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Russia stockpiles gold to prop up Central Bank

Russia purchased twice the gold of the next largest buyer, Kazakhstan.

By
Ed Adamczyk
A worker holds a 13 kilogram (28.66 pound) gold bar at a foundry in Magadan, about 6,000 kilometers (3,700 miles) east of Moscow. FILE/UPI/Anatoli Zhdanov
A worker holds a 13 kilogram (28.66 pound) gold bar at a foundry in Magadan, about 6,000 kilometers (3,700 miles) east of Moscow. FILE/UPI/Anatoli Zhdanov | License Photo

LONDON, Nov. 13 (UPI) -- Russia purchased 55 metric tons of gold in the third quarter of 2014 to strengthen its Central Bank, London's World Gold Council reported.

Taking advantage of the lowest gold prices in four years, Russia is preparing for a long economic war with the West and the possibility of a sustained depression of the Russian ruble, British newspaper The Telegraph said Thursday.

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"Central banks do not accumulate gold for no reason; you hold gold as part of your reserves to guard against these worst case scenarios," Nic Brown of the French investment firm Natixis told the International Business Times. "It would make sense that in a situation in which the Russians found their dollar reserves were no longer useful, for whatever reason, they would want to use alternatives, and the country has accumulated a large amount of gold in recent years."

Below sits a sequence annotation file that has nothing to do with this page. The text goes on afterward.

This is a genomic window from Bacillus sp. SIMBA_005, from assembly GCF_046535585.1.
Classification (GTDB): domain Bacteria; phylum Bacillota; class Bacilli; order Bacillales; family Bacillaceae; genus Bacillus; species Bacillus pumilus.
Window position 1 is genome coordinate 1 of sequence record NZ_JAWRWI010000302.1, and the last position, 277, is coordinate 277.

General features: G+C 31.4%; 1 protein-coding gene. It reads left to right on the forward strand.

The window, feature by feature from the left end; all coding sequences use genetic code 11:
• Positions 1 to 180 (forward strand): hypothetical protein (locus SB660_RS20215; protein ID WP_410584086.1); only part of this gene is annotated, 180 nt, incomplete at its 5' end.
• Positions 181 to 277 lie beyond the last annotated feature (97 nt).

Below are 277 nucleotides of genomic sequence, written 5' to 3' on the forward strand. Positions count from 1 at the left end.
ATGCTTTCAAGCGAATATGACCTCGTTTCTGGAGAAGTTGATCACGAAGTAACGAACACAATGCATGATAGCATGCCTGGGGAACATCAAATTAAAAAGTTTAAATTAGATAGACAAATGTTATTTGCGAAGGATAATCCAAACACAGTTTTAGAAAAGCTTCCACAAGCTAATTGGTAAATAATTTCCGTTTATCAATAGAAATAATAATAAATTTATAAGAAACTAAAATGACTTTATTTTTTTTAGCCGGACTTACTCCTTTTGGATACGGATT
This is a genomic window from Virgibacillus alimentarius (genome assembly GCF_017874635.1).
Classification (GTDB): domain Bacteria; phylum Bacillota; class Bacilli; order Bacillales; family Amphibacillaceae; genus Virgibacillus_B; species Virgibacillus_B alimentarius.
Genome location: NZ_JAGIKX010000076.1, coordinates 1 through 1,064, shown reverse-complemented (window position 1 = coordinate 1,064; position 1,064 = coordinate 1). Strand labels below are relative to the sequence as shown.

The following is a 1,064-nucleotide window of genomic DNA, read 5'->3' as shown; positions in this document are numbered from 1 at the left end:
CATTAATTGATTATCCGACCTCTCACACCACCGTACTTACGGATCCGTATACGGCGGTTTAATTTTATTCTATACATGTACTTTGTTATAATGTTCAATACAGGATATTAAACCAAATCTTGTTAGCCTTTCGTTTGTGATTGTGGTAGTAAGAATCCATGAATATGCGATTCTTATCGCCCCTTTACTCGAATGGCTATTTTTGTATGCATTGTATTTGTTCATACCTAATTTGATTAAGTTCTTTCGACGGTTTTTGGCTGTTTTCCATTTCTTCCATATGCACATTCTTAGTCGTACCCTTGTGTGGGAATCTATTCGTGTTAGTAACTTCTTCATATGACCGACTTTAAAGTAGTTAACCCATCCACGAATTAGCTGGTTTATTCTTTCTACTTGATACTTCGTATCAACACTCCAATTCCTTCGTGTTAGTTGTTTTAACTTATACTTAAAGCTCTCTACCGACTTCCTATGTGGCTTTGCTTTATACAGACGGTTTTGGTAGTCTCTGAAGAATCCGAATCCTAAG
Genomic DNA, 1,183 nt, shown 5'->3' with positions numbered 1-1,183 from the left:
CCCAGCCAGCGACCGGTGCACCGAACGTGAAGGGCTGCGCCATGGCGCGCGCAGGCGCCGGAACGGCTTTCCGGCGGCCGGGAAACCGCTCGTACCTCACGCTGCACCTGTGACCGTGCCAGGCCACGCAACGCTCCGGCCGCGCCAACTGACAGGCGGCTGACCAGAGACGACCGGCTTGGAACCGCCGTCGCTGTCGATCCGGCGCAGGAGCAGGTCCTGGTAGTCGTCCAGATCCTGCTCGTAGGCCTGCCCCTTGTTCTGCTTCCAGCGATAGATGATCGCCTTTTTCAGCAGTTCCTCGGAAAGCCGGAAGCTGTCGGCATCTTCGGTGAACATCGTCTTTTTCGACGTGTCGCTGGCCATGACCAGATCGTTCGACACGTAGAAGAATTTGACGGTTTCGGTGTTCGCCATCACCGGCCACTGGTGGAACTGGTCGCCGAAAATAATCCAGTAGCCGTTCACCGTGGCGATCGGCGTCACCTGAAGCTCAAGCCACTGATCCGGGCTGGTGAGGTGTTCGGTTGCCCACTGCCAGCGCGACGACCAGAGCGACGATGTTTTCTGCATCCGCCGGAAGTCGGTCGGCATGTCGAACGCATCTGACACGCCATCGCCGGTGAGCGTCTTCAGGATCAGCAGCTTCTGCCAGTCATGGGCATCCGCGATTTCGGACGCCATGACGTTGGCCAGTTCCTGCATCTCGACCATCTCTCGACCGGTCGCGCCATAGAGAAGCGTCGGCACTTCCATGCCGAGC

The amount Russia purchased was twice the amount purchased in the quarter by the next largest buyer, Kazakhstan.

The fall of the ruble, economic sanctions against Russia by the United States and the European Union and the fall in price of Russia's biggest exports, oil and gas, have sparked an economic crisis in Russia. The Central Bank floated the value of the ruble this week so that the Bank's dollar reserves would not be required to stabilize it.

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